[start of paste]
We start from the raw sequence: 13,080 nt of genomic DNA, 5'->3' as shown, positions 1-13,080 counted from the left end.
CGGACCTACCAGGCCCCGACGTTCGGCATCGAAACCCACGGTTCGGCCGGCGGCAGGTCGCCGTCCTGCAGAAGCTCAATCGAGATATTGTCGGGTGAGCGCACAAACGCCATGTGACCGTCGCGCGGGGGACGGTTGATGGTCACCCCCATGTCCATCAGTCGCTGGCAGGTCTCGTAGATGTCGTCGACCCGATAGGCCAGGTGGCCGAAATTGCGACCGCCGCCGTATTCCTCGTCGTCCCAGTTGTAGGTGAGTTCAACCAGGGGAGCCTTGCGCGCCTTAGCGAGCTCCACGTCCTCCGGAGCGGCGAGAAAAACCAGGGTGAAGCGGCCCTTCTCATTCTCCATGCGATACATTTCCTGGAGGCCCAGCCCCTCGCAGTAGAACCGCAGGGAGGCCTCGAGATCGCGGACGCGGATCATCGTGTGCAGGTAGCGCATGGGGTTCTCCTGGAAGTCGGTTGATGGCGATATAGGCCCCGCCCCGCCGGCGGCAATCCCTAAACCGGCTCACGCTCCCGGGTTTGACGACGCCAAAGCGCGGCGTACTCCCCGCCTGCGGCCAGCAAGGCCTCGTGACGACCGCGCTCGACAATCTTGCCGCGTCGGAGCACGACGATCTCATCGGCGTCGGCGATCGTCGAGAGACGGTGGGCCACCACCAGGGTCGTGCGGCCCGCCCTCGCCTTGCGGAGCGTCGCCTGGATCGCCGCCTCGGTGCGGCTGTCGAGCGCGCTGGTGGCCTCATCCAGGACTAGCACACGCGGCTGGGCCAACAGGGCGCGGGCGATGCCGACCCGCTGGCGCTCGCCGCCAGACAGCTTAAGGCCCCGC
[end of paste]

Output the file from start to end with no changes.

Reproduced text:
We start from the raw sequence: 13,080 nt of genomic DNA, 5'->3' as shown, positions 1-13,080 counted from the left end.
CGGACCTACCAGGCCCCGACGTTCGGCATCGAAACCCACGGTTCGGCCGGCGGCAGGTCGCCGTCCTGCAGAAGCTCAATCGAGATATTGTCGGGTGAGCGCACAAACGCCATGTGACCGTCGCGCGGGGGACGGTTGATGGTCACCCCCATGTCCATCAGTCGCTGGCAGGTCTCGTAGATGTCGTCGACCCGATAGGCCAGGTGGCCGAAATTGCGACCGCCGCCGTATTCCTCGTCGTCCCAGTTGTAGGTGAGTTCAACCAGGGGAGCCTTGCGCGCCTTAGCGAGCTCCACGTCCTCCGGAGCGGCGAGAAAAACCAGGGTGAAGCGGCCCTTCTCATTCTCCATGCGATACATTTCCTGGAGGCCCAGCCCCTCGCAGTAGAACCGCAGGGAGGCCTCGAGATCGCGGACGCGGATCATCGTGTGCAGGTAGCGCATGGGGTTCTCCTGGAAGTCGGTTGATGGCGATATAGGCCCCGCCCCGCCGGCGGCAATCCCTAAACCGGCTCACGCTCCCGGGTTTGACGACGCCAAAGCGCGGCGTACTCCCCGCCTGCGGCCAGCAAGGCCTCGTGACGACCGCGCTCGACAATCTTGCCGCGTCGGAGCACGACGATCTCATCGGCGTCGGCGATCGTCGAGAGACGGTGGGCCACCACCAGGGTCGTGCGGCCCGCCCTCGCCTTGCGGAGCGTCGCCTGGATCGCCGCCTCGGTGCGGCTGTCGAGCGCGCTGGTGGCCTCATCCAGGACTAGCACACGCGGCTGGGCCAACAGGGCGCGGGCGATGCCGACCCGCTGGCGCTCGCCGCCAGACAGCTTAAGGCCCCGC